Ever wondered how cybercriminals turn electronic trickery into cold, hard cash? What sort of person gets drawn into this sort of crime? Who bears the cost? And how do the cops arrest the perpetrators when they might be dozens of network hops away?
When you think of cybercrime, you probably imagine a hacker sitting far from his victims, breaking in digitally from a distance.
But when it comes to cashing out the proceeds of your crime, it's a question of "Go where the money is...and go there often."
The DoJ has published five "charging documents" filed in New York yesterday against three men accused of operating a bank-raiding malware enterprise.
The documents give a fascinating insight into a cybercrime operation...
Hector Monsegur, the notorious hacker known as "Sabu," once railed against the establishment. Now he owes his freedom to the good graces of federal authorities, who successfully lobbied for a six month extension on his sentencing.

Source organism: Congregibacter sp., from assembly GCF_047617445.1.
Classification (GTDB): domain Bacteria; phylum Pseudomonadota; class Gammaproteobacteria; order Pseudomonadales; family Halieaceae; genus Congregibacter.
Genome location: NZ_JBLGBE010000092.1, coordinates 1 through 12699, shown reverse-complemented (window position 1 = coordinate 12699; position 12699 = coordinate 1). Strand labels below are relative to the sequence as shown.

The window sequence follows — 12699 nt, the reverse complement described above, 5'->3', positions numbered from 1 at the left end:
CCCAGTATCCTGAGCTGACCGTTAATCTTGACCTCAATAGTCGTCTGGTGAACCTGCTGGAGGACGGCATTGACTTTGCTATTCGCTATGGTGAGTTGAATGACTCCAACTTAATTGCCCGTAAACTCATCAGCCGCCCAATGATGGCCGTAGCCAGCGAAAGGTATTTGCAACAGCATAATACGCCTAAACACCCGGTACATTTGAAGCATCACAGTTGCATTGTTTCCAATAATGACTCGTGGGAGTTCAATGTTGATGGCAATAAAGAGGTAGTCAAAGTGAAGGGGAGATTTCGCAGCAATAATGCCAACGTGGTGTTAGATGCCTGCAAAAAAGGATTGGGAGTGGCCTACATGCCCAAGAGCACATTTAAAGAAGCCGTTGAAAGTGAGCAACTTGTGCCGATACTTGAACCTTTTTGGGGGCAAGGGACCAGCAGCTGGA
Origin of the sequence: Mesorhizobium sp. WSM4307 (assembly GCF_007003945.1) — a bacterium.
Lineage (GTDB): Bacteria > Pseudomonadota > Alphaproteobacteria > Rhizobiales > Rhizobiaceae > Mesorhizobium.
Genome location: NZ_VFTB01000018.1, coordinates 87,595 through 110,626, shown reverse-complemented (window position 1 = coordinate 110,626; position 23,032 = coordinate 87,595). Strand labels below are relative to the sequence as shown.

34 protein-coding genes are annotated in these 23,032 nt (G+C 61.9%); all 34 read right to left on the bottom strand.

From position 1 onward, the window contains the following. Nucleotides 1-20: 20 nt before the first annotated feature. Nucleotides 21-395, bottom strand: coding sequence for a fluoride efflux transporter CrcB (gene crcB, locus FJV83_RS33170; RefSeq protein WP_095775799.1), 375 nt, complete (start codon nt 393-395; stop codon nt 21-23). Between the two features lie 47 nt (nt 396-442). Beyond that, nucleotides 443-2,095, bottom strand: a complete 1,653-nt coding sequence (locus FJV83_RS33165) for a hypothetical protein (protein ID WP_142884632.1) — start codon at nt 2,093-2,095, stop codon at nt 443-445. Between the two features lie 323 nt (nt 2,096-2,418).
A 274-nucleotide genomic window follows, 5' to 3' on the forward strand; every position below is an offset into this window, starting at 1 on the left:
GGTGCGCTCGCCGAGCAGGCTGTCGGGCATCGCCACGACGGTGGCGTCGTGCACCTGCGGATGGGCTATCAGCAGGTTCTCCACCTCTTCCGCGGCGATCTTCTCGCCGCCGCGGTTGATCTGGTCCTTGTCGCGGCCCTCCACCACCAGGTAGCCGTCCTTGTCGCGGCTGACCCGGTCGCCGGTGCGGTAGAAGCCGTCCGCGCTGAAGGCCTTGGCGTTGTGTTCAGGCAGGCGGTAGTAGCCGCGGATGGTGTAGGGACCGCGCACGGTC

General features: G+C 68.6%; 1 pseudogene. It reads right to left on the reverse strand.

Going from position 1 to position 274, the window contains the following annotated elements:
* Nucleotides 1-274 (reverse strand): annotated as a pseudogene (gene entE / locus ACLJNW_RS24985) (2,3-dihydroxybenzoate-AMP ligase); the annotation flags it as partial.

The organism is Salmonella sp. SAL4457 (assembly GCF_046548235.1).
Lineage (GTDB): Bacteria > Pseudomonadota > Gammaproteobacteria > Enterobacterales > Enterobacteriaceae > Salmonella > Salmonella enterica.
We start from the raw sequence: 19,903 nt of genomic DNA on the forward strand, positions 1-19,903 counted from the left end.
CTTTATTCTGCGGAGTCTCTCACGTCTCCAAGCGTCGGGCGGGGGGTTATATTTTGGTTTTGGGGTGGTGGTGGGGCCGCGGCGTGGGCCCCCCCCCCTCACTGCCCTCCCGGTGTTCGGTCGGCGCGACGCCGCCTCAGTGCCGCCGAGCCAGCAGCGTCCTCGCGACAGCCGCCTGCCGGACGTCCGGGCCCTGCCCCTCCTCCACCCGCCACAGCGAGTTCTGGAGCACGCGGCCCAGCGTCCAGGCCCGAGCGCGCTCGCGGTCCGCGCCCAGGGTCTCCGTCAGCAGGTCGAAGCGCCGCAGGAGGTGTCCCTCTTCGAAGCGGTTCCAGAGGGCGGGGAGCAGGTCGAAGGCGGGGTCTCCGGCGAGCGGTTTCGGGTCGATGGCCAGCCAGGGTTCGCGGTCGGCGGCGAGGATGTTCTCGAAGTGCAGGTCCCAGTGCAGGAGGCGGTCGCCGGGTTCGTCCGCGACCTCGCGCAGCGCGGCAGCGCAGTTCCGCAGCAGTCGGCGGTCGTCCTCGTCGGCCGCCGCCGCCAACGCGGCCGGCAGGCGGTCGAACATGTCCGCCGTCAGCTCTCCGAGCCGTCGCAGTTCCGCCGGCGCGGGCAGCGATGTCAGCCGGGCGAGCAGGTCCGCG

Have you received a traffic ticket from New York cops?
Or are you actually a target for a spammed-out malware attack?
A diplomat has been stopped at JFK airport in New York, carrying a lot of cash destined for your bank account.
Please send the certificate proving you own the money, or you'll be charged with money laundering..
Should a New York policeman's name, address and family details be published on the internet by activists - because he is alleged to have pepper-sprayed Wall Street protestors?
Computer users beware! There's a new widely spammed-out malware attack, claiming that you have being fined for speeding in New York City.
Homes in Long Island and Brooklyn, New York, are raided by FBI agents searching for evidence related to a series of denial of service attacks.